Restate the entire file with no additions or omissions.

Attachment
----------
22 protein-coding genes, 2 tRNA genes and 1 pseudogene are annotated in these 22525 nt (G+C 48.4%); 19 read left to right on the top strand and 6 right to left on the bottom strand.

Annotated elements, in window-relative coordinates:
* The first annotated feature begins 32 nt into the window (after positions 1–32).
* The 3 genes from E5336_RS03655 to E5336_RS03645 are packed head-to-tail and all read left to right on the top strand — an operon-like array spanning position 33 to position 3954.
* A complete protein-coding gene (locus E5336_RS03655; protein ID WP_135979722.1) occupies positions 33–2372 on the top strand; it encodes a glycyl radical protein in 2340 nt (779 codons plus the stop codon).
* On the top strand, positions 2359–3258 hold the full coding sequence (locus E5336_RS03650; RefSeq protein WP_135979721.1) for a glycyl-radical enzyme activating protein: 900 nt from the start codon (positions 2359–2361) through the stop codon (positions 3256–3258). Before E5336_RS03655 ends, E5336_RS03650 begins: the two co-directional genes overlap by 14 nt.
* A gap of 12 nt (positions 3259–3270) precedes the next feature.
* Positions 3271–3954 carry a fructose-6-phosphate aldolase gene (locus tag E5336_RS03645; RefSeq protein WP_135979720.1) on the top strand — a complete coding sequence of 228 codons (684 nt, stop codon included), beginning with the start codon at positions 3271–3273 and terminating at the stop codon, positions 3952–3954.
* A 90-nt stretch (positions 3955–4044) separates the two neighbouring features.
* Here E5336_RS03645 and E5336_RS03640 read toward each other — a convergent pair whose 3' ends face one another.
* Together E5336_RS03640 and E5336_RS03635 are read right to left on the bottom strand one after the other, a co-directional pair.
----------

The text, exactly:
22 protein-coding genes, 2 tRNA genes and 1 pseudogene are annotated in these 22525 nt (G+C 48.4%); 19 read left to right on the top strand and 6 right to left on the bottom strand.

Annotated elements, in window-relative coordinates:
* The first annotated feature begins 32 nt into the window (after positions 1–32).
* The 3 genes from E5336_RS03655 to E5336_RS03645 are packed head-to-tail and all read left to right on the top strand — an operon-like array spanning position 33 to position 3954.
* A complete protein-coding gene (locus E5336_RS03655; protein ID WP_135979722.1) occupies positions 33–2372 on the top strand; it encodes a glycyl radical protein in 2340 nt (779 codons plus the stop codon).
* On the top strand, positions 2359–3258 hold the full coding sequence (locus E5336_RS03650; RefSeq protein WP_135979721.1) for a glycyl-radical enzyme activating protein: 900 nt from the start codon (positions 2359–2361) through the stop codon (positions 3256–3258). Before E5336_RS03655 ends, E5336_RS03650 begins: the two co-directional genes overlap by 14 nt.
* A gap of 12 nt (positions 3259–3270) precedes the next feature.
* Positions 3271–3954 carry a fructose-6-phosphate aldolase gene (locus tag E5336_RS03645; RefSeq protein WP_135979720.1) on the top strand — a complete coding sequence of 228 codons (684 nt, stop codon included), beginning with the start codon at positions 3271–3273 and terminating at the stop codon, positions 3952–3954.
* A 90-nt stretch (positions 3955–4044) separates the two neighbouring features.
* Here E5336_RS03645 and E5336_RS03640 read toward each other — a convergent pair whose 3' ends face one another.
* Together E5336_RS03640 and E5336_RS03635 are read right to left on the bottom strand one after the other, a co-directional pair.